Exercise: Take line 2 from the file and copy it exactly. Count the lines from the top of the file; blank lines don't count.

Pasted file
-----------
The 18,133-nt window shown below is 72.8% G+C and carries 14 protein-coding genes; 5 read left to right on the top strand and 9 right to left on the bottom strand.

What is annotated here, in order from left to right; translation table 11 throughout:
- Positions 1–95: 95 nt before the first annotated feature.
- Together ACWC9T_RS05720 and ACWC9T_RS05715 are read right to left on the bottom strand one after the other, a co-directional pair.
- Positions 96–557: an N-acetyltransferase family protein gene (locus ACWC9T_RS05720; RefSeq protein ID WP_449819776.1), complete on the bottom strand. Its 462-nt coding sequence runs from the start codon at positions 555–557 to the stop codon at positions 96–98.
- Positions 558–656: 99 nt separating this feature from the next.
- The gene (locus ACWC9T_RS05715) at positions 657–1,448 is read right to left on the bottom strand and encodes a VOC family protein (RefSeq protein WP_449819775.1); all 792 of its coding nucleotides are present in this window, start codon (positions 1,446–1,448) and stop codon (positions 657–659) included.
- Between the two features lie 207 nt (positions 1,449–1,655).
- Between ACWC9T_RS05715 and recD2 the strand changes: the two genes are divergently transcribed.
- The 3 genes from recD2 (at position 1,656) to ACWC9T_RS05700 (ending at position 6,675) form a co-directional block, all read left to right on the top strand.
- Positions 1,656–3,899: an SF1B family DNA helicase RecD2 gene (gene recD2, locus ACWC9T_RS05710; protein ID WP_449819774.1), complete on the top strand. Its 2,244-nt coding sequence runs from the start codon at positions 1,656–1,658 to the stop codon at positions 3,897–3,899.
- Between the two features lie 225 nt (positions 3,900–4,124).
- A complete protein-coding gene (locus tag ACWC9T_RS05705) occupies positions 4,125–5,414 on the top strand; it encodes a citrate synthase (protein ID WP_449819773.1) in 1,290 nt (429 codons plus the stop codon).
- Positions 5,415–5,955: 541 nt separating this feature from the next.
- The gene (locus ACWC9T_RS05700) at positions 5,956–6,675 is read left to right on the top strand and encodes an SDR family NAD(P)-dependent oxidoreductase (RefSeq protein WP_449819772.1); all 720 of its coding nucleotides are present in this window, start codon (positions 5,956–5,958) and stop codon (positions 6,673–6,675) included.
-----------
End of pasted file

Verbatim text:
What is annotated here, in order from left to right; translation table 11 throughout: